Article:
There was a tremendous heatwave in Dolceacqua this summer–throughout most of Europe, in fact—so we sought shady respite from the angry sun at a family owned and operated osteria. Gorgeous freshly prepared rustic foods adorned the tables. Creels piled high with fresh, bulbous mushrooms awaited our order. I enjoyed the ravioli ai funghi, basking in a glimmer of olive oil—a perfect light choice for a hot day. It was love at first bite. I knew as soon as I returned home, I would have to duplicate the trifolati.
Trifolati. The word dances from your lips. Beautiful to say, but what exactly is trifolati?
According to Saveur.com, trifolati is
“a sauce made by searing then gently confiting mushrooms in a bath of olive oil—is best when made using a robust extra virgin olive oil and a mix of wild mushrooms like oyster, crimini, and chanterelles. The mushrooms turn silky and tender while releasing their rich, umami flavor into the oily sauce.”
Gently confiting mushrooms? Seriously? Who writes like that? (I love it.)
Confit in this recipe—cooking these mushrooms in olive oil—is more metaphorical than accurate. I’m okay with that. I love clever play on words.
But is it important to use all these fancy mushrooms? And what exactly are cremini mushrooms? What are oyster mushrooms? What are morels and chanterelles?
Don’t panic if you can’t find all of these at your market. You can actually pick which ones to incorporate depending on the flavor outcome you desire. But know this: each mushroom contributes her own voice to the concert’s harmony. Variety is good.
Here’s a brief mushroom tutorial.
- If you can’t find cremini mushrooms, the substitution is easy. They go by the alias of baby bellas. Creminis are more mature than white mushrooms but younger than portobellos. The difference in age equates to a difference in flavor and texture. They hold up well in liquid, which is why they enjoy being gently confited in a bath of olive oil. It’s like a spa day for them.
- While you may be able to substitute white or portobello mushrooms for cremini, there is no substitute for chanterelles. I am borrowing the description from specialtyproduce.com because it is so eloquent: “Chanterelles are dense and meaty, edible, wild mushrooms ranging in color from orange to gold. They have wavy, fleshy caps with ruffled false gills that flare upward along the stem forming an abstract tulip. Their flavor is nutty, with an aroma of apricots or peaches.”
- Add another dimension of flavor with the beautiful shell-shaped oyster mushrooms. You will find hints of sweet anise, depending on their maturity.
- Shiitake mushrooms, when fresh, are meaty with a buttery flavor. When dried, their concentrated form is smoky.
- Less umami than shiitakes is the more expensive porcini. Porcinis bring a distinctive mushroom flavor to dishes.
- Morels have a meaty texture and a unique nutty flavour. Butter enhances their earthiness.
Wide planks of Parmigiano-Reggiano provide an essential saltiness to this dish, smiting the umami with a savory essence. Be sure to layer thin slabs of this cheese across the top before serving. But DO NOT—I repeat, DO NOT—buy it preshaved. It will be too waxy.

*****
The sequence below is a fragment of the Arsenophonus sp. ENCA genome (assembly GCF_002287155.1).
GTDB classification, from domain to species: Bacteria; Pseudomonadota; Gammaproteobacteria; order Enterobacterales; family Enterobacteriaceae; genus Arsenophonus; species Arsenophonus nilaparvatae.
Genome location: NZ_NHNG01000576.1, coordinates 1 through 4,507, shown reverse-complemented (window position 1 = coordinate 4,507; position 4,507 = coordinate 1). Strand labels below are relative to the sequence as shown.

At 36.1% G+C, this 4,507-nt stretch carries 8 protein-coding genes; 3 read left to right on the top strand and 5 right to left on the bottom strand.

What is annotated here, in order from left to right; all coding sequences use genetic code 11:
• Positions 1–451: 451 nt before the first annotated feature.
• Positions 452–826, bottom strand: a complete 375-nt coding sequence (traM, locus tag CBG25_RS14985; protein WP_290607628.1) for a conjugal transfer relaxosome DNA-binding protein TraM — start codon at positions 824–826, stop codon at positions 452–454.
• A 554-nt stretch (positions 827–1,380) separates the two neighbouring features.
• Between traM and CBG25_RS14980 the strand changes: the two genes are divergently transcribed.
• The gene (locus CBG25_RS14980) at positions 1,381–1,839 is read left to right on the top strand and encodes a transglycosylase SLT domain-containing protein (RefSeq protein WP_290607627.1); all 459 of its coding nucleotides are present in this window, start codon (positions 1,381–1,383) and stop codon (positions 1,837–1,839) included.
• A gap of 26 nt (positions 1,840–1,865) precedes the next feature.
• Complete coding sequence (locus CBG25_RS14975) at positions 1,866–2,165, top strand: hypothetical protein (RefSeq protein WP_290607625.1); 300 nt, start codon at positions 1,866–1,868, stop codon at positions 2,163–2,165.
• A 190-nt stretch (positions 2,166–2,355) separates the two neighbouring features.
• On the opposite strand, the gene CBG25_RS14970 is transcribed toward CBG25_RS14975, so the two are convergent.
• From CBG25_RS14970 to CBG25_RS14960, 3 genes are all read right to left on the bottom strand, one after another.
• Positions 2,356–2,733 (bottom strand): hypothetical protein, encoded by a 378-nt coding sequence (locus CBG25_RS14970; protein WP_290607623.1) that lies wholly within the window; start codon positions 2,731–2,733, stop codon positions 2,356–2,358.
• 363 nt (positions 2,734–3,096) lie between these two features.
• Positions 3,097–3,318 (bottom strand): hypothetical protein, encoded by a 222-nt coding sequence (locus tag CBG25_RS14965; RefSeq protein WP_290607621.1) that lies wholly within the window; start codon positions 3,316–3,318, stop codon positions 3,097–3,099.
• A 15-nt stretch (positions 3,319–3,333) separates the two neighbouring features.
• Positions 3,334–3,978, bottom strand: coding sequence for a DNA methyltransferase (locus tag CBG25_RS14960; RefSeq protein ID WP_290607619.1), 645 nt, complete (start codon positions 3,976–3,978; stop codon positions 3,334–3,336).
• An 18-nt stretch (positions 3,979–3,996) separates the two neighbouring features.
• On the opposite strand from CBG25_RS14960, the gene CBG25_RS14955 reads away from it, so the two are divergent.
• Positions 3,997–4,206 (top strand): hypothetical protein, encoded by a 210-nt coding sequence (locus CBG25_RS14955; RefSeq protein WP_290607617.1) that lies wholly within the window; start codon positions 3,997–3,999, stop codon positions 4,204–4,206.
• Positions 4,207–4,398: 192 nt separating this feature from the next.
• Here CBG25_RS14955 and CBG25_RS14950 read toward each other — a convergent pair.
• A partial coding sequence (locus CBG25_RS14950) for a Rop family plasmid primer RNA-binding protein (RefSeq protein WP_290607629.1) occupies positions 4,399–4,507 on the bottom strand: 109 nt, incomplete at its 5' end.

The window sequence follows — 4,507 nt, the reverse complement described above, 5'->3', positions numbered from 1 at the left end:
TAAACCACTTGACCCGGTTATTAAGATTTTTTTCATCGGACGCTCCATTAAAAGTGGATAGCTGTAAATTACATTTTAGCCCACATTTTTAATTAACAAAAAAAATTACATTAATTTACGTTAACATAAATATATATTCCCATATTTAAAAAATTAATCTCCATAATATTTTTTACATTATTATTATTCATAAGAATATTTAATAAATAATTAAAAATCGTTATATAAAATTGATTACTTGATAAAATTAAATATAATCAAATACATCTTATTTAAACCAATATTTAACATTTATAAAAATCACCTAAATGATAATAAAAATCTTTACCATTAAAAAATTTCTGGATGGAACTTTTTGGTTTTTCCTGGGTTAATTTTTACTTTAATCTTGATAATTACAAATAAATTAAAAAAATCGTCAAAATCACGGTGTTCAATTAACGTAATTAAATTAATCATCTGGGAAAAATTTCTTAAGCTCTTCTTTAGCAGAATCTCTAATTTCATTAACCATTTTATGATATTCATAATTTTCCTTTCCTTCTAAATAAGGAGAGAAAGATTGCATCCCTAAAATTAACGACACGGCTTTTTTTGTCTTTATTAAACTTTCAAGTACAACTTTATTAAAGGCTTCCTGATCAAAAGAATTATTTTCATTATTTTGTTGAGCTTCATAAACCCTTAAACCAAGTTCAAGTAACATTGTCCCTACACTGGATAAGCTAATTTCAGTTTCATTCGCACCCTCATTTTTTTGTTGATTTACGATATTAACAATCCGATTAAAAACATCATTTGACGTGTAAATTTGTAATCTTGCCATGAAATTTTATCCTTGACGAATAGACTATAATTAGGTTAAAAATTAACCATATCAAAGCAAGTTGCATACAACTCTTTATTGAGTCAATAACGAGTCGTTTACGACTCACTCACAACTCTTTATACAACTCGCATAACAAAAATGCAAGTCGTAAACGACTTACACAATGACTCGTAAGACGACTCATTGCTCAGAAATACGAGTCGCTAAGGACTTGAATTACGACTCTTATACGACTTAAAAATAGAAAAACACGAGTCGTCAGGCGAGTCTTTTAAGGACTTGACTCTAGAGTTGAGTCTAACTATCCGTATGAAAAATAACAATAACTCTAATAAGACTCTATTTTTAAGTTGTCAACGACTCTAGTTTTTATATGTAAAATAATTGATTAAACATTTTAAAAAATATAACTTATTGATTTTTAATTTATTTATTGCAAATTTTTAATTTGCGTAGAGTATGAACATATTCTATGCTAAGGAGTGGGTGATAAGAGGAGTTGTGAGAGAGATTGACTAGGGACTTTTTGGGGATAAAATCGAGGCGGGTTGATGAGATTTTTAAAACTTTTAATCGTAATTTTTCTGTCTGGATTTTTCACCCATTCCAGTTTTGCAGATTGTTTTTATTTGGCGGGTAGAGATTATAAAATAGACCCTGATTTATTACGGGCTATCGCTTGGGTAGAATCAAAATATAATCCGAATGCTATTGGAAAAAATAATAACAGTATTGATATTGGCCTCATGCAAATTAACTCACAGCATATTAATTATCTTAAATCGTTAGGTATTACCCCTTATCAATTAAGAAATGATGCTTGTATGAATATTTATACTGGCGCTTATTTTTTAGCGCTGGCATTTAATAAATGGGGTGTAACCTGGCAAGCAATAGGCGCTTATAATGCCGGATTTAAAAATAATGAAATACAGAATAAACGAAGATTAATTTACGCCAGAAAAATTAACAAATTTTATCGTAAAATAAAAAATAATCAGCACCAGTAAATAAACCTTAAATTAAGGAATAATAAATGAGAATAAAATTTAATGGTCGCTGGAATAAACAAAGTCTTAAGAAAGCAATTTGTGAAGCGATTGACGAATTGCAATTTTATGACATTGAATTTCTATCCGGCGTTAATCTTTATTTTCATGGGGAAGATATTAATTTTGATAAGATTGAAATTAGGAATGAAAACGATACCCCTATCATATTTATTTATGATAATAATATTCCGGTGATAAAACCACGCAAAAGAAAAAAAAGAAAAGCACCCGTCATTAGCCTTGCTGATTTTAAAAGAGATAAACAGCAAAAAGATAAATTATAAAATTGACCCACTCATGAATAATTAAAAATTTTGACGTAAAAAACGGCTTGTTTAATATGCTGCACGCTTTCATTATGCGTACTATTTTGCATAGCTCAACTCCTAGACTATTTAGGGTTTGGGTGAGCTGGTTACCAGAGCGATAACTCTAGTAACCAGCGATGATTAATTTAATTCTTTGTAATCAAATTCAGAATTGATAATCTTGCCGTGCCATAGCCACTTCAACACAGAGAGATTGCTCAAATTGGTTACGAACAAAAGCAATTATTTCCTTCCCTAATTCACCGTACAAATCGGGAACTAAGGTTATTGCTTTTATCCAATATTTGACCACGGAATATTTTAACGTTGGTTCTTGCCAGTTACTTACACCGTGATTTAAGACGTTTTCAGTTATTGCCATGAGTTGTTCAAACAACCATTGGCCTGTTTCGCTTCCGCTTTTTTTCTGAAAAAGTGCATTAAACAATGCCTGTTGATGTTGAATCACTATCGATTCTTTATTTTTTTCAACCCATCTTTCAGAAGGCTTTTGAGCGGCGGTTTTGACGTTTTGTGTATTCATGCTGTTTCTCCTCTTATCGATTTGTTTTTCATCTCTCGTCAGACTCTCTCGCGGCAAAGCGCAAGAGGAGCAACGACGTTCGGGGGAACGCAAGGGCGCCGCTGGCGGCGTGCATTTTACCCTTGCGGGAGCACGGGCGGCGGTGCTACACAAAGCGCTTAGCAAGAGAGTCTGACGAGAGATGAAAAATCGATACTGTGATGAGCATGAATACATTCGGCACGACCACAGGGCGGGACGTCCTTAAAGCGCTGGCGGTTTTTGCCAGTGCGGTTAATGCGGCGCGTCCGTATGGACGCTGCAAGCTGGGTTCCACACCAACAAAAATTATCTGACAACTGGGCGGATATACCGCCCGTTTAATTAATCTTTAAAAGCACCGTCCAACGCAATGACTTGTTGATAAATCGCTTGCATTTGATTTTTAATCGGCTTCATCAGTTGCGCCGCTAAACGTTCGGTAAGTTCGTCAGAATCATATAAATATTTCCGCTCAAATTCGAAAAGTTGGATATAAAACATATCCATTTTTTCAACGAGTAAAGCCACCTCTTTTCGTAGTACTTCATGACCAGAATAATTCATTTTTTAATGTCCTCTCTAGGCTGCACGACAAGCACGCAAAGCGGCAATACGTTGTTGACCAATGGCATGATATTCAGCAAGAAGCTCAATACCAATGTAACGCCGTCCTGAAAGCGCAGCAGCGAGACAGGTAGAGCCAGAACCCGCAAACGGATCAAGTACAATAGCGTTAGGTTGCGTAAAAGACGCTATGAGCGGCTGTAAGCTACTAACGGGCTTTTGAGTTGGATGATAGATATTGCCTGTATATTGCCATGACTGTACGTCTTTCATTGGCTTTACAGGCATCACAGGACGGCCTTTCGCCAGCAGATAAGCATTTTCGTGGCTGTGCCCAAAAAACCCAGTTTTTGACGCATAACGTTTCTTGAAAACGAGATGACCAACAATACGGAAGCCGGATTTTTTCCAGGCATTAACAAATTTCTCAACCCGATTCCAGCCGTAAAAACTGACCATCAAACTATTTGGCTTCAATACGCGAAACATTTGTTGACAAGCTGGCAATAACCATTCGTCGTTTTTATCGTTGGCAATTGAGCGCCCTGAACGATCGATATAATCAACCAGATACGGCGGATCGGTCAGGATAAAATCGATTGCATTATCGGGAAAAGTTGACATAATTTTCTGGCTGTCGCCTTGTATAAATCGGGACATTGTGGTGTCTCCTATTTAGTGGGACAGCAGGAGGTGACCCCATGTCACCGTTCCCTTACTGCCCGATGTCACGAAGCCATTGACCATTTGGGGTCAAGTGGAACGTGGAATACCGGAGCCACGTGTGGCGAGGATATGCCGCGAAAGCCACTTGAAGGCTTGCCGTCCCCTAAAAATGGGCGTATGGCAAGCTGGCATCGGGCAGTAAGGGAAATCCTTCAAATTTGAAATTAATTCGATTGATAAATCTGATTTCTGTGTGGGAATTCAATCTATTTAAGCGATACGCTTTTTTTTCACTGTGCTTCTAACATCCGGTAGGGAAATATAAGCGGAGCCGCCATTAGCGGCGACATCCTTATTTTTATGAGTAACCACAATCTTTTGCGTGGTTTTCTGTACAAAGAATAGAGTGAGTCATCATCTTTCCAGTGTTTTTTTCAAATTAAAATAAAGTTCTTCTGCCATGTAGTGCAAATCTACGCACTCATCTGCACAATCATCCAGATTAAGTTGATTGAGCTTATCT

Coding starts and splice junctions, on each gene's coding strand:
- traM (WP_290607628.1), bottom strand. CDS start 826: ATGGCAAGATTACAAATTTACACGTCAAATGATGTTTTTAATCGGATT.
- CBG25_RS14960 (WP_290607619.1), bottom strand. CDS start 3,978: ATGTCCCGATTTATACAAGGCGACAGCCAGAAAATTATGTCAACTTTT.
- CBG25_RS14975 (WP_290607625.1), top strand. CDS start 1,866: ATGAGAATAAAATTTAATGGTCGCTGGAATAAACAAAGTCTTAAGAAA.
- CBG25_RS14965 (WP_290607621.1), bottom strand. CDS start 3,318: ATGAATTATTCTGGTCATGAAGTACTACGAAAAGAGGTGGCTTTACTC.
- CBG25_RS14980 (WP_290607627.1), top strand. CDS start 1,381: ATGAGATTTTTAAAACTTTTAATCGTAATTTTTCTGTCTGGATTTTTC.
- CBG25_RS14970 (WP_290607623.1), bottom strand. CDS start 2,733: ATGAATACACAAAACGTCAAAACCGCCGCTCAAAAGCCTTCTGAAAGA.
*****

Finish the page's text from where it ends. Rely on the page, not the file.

I recommend you use a substantial pasta. One with ruffles will be lovely, such as Mafaldine or Riccia. Mafaldine, or Reginette, is ribbon-shaped with wavy edges on both sides. Riccia, which means “curly” in Italian, resembles thin lasagna with ruffled edges.
This is another one of those fabulous recipes where the palette is yours for the taking. Follow it as directed, or add any of these to customize it to your liking: use cream in place of some of the butter; add browned chunks of pancetta (saute the onions in this!); garnish with herbs such as thyme; toss in some chopped kale; substitute risotto for pasta.
Pair this with effervescent bubbles with enough body to complement the richness of this dish.
If you try this recipe–or any variations–I’d love to hear about it or see photos! Tag #nakedepicurean.com on Instagram.
Pasta with Wild Funghi Trifolati (for 4)
- 1 pound fresh mushrooms (chanterelles, oyster, crimini), cleaned and sliced or torn
- 1 ounce dried mushrooms (shiitake, porcini, morels)
- ½ cup extra-virgin olive oil, divided, plus more for drizzling
- 1 tablespoon butter
- 1-2 shallots, finely diced
- 1-2 minced garlic cloves
- ½ cup dry white wine, such as Sauvignon Blanc
- 1 pound fresh wide noodles
- ½ cup Italian parsley, coarsely chopped
- ½ cup (or more) Parmigiano-Reggiano, shaved into wide ribbons
- Bring a large pot of generously salted water to a boil.
- In a small pan, bring wine to a boil. Add dried mushrooms. Remove from the heat. Allow mushrooms to soak until tender, 5 to 15 minutes. Remove mushrooms from wine with a slotted spoon. Reserve mushroom liqueur.
- In a large sauté pan over medium heat, melt butter. Add 2 tablespoons olive oil.
- Cook the pasta according to directions, or al dente. Drain and cover to keep warm.
- Add shallots and garlic and cook until shallots start to soften, 3 to 5 minutes. Stir in reconstituted and fresh mushrooms, cooking until golden and tender, about 15 minutes. Add reserved wine to the pan. Gently simmer over low heat until reduced.
- Add pasta to the mushroom mixture and toss gently to combine.
- Stir in parsley and season with freshly ground S&P.
- Garnish generously with ribbons of Parmigiano-Reggiano and drizzle with EVOO, if desired.